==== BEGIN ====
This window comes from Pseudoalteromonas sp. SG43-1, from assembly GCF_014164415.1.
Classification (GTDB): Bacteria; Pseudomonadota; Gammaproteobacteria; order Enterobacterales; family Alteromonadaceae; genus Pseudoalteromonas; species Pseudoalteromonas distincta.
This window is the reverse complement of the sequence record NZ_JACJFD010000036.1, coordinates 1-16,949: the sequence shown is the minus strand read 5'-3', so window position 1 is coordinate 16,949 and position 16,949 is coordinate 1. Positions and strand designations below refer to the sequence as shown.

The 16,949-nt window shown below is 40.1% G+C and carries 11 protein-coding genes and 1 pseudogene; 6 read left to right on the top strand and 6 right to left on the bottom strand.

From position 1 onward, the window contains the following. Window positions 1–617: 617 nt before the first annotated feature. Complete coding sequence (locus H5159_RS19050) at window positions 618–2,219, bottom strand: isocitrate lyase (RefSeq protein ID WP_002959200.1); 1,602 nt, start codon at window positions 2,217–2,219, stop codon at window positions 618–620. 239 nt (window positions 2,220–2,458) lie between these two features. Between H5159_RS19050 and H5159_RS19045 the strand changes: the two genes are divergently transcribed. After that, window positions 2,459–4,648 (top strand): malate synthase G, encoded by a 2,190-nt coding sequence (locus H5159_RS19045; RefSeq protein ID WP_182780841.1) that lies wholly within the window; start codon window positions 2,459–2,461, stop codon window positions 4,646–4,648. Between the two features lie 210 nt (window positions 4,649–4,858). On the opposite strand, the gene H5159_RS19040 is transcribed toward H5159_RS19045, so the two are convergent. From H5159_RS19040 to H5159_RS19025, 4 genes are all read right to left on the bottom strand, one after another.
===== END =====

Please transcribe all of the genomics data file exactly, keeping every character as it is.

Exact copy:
This window comes from Pseudoalteromonas sp. SG43-1, from assembly GCF_014164415.1.
Classification (GTDB): Bacteria; Pseudomonadota; Gammaproteobacteria; order Enterobacterales; family Alteromonadaceae; genus Pseudoalteromonas; species Pseudoalteromonas distincta.
This window is the reverse complement of the sequence record NZ_JACJFD010000036.1, coordinates 1-16,949: the sequence shown is the minus strand read 5'-3', so window position 1 is coordinate 16,949 and position 16,949 is coordinate 1. Positions and strand designations below refer to the sequence as shown.

The 16,949-nt window shown below is 40.1% G+C and carries 11 protein-coding genes and 1 pseudogene; 6 read left to right on the top strand and 6 right to left on the bottom strand.

From position 1 onward, the window contains the following. Window positions 1–617: 617 nt before the first annotated feature. Complete coding sequence (locus H5159_RS19050) at window positions 618–2,219, bottom strand: isocitrate lyase (RefSeq protein ID WP_002959200.1); 1,602 nt, start codon at window positions 2,217–2,219, stop codon at window positions 618–620. 239 nt (window positions 2,220–2,458) lie between these two features. Between H5159_RS19050 and H5159_RS19045 the strand changes: the two genes are divergently transcribed. After that, window positions 2,459–4,648 (top strand): malate synthase G, encoded by a 2,190-nt coding sequence (locus H5159_RS19045; RefSeq protein ID WP_182780841.1) that lies wholly within the window; start codon window positions 2,459–2,461, stop codon window positions 4,646–4,648. Between the two features lie 210 nt (window positions 4,649–4,858). On the opposite strand, the gene H5159_RS19040 is transcribed toward H5159_RS19045, so the two are convergent. From H5159_RS19040 to H5159_RS19025, 4 genes are all read right to left on the bottom strand, one after another.